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A Palestinian man picks pineapples during a harvest at a farm in Khan Yunis, in the southern Gaza Strip on November 9, 2017. According to the Union of Agricultural Work Committees, this is the first time in the past decade that pineapples have been successfully cultivated in the Gaza Strip.

A Palestinian man picks pineapples during a harvest at a farm in Khan Yunis, in the southern Gaza Strip on November 9, 2017. According to the Union of Agricultural Work Committees, this is the first time in the past decade that pineapples have been successfully cultivated in the Gaza Strip. (Photo: Said Khatib/AFP via Getty Images)

CIA Report Finds No Proof for Israeli Claim That Palestinian NGOs Are 'Terrorist' Groups

"The United States should very clearly call on the Israeli government to reverse these designations, and to allow these organizations to continue their vital work," said one human rights advocate.

Kenny Stancil

A classified report from the U.S. Central Intelligence Agency was unable to find evidence supporting Israel's move to designate six Palestinian human rights groups as "terrorist organizations," The Guardian reported Monday, citing two sources familiar with a study undertaken by the agency.

"The United States has for too long turned a blind eye, and in some cases even greenlighted, quite serious Israeli government abuses."

In October, Israel labeled Addameer, Al-Haq, the Bisan Center for Research and Development, Defense for Children International-Palestine, the Union of Agricultural Work Committees, and the Union of Palestinian Women Committees as terrorist groups.

Israeli Defense Minister Benny Gantz claimed that the NGOs were "controlled by senior leaders" of the Popular Front for the Liberation of Palestine and employed its members, including some who had engaged in "terror activity" carried out by the movement's armed wing.

As The Guardian reported Monday:

Earlier this year, Israel passed intelligence about the designation to the U.S., but a CIA intelligence assessment of the material did not find any evidence to support the claim, according to two sources familiar with the study.

The CIA report "doesn't say that the groups are guilty of anything," one source said. The assessment was highly classified, a second source said.

The apartheid regime's brazen act, which has criminalized the crucial work being done by a half-dozen of Palestine's leading NGOs, was widely condemned by civil society groups based in Israel, the United States, and elsewhere.

The Biden administration, by contrast, has not publicly rebuked its ally's decision, though Secretary of State Antony Blinken has left the Palestinian groups off of the White House's list of foreign terrorist organizations.

Taking into consideration the CIA's assessment, which confirms the baseless nature of Gantz's accusations, "the United States should very clearly call on the Israeli government to reverse these designations, and to allow these organizations to continue their vital work," Omar Shakir, Israel and Palestine director at Human Rights Watch, told The Guardian.

"The reality here is that the United States has for too long turned a blind eye, and in some cases even greenlighted, quite serious Israeli government abuses," said Shakir. "The position toward the Palestinian human rights organizations highlights a much larger failing in U.S. government policy on the Israeli-Palestinian issue, and puts the United States squarely out of touch with the consensus in the human rights movement."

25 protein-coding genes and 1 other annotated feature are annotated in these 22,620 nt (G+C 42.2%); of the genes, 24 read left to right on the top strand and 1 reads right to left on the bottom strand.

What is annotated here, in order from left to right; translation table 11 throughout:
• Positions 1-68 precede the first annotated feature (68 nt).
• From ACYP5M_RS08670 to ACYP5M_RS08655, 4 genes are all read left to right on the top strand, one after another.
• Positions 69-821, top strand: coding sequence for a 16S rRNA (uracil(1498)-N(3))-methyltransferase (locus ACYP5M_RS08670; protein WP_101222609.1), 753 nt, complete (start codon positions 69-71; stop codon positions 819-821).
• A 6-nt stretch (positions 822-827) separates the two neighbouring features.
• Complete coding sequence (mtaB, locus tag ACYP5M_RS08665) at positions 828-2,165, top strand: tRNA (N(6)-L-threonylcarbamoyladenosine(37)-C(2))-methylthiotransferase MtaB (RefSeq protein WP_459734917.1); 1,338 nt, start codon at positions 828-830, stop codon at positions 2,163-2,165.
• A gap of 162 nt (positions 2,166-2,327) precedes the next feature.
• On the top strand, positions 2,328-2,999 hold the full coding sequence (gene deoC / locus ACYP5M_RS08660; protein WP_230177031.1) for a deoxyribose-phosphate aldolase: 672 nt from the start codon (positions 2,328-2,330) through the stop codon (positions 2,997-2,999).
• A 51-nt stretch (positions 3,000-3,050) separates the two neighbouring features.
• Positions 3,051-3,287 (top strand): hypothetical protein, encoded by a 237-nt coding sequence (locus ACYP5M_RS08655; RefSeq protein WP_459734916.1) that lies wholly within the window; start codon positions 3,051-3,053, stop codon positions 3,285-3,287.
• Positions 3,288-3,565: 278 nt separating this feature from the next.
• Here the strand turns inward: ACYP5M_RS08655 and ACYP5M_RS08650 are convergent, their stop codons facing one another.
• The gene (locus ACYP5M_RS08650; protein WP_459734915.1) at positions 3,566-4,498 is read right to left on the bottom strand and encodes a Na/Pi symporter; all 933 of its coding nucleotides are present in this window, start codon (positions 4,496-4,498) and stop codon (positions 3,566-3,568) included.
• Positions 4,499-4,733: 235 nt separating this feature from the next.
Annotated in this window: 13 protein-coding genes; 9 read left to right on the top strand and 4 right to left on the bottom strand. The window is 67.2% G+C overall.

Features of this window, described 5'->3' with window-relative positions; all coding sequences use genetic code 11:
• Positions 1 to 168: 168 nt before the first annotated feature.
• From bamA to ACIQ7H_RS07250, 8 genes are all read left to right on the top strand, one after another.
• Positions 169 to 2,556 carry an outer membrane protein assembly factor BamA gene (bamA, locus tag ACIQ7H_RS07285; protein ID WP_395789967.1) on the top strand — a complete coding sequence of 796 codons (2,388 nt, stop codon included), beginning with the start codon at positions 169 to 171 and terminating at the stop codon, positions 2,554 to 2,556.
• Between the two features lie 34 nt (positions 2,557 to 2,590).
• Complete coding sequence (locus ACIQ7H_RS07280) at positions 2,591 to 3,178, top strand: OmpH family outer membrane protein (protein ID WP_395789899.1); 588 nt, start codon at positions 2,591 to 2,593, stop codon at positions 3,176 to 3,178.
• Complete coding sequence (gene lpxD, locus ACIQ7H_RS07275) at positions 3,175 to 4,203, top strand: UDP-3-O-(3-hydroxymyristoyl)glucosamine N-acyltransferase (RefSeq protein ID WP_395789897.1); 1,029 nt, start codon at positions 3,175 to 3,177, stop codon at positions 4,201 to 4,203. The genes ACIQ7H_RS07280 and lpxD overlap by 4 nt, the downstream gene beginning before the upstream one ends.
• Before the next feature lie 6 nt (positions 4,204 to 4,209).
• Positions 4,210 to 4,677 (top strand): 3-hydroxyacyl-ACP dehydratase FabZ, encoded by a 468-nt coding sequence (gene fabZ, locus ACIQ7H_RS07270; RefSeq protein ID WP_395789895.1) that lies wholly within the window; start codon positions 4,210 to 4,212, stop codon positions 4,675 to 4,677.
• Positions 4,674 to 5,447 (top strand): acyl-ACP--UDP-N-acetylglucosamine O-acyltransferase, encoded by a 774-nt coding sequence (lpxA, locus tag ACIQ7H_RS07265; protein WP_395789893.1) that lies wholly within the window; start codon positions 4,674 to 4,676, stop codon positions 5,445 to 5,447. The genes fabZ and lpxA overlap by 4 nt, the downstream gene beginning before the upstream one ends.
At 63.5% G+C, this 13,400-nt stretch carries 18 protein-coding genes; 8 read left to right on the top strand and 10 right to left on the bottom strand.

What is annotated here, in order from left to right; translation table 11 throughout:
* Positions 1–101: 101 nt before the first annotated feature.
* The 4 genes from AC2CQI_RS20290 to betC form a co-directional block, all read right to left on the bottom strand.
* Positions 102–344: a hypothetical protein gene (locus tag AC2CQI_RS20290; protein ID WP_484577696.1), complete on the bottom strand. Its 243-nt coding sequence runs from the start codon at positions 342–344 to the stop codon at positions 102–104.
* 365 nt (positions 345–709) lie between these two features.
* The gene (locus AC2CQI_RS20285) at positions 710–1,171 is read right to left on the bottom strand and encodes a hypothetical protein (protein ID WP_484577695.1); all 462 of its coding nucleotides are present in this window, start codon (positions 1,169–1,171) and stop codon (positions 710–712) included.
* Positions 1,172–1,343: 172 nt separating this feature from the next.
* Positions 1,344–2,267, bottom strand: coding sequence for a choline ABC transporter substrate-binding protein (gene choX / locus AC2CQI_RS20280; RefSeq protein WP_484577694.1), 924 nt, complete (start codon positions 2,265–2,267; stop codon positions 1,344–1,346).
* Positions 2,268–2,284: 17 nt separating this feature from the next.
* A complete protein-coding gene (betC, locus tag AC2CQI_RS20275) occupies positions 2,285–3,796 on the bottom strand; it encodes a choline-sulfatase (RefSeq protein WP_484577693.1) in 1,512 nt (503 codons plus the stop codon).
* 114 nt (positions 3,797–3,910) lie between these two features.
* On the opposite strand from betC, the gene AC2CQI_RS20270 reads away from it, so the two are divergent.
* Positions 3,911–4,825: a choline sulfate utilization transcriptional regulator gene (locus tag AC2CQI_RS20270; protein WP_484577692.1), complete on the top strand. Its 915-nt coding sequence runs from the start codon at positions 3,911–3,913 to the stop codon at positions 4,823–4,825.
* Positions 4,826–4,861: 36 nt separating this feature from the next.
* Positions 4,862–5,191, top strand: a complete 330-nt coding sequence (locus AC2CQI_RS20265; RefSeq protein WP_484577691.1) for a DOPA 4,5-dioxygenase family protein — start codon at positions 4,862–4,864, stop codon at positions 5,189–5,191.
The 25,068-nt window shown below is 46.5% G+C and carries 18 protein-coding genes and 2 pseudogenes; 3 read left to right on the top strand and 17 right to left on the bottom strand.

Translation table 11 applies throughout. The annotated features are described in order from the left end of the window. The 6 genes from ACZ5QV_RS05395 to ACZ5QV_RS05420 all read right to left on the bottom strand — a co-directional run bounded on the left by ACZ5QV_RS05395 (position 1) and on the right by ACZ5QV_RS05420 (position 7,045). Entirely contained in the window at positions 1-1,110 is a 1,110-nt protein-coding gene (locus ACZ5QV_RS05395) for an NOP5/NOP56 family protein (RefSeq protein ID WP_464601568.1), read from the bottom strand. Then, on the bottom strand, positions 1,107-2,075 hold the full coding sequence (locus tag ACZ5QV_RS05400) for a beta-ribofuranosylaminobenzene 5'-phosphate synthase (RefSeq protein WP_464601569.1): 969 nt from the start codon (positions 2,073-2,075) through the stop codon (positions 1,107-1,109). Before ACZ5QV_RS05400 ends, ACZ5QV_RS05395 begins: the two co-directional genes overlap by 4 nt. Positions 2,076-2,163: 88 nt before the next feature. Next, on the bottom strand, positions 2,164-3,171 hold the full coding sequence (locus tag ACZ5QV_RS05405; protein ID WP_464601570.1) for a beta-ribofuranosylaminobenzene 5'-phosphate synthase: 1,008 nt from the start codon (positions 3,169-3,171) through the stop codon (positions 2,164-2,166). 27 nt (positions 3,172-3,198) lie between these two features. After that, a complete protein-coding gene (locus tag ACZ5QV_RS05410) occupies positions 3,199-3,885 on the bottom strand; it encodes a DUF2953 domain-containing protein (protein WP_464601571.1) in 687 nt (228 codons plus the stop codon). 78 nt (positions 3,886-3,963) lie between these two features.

Last Thursday, in an escalation of its campaign to prevent Palestinian human rights organizations from pursuing their advocacy work, the Israeli military stormed the offices of seven NGOs in the occupied West Bank, stealing property, shuttering office access, and posting official notices declaring the groups illegal.

U.S. Rep. Rashida Tlaib (D-Mich.), the first Palestinian-American woman elected to Congress, quickly implored the Biden administration to "hold Israel accountable" for its attack. Emboldened by continued U.S. inaction, however, Israeli authorities on Sunday reportedly detained Khaled Quzmar, the director of Defense for Children International-Palestine, for roughly two hours.

Following last week's raids, state department spokesperson Ned Price acknowledged that the U.S. government had examined the evidence compiled by Israel in an attempt to justify its 10-month-long assault on the outlawed Palestinian groups—evidence that United Nations human rights experts and nine European Union governments have rejected as shoddy.

"What happened last year is the Israeli government designated these organizations," said Price. "We have not followed through with any designations, nor have we changed our approach to these organizations."

Lara Friedman, president of the Foundation for Middle East Peace, said Monday that the Biden administration "has had ten months to convince Israel" to rescind its unfounded terror charges.

"Instead, this is now Israeli law," Friedman added.

The CIA's report, according to The Guardian's summary, appears to vindicate those who have denounced Israel's unsubstantiated "terrorism" allegations. That includes Rep. Ayanna Pressley (D-Mass.) and the 21 House Democrats who joined her last month in urging Blinken and national intelligence director Avril Haines to publicly oppose the punitive classification of groups opposed to Israel's ongoing war crimes.

"A reported lack of evidence to support this decision," the lawmakers wrote, "raises concerns that it may be a deeply repressive measure, designed to criminalize and silence prominent and essential Palestinian human rights organizations."


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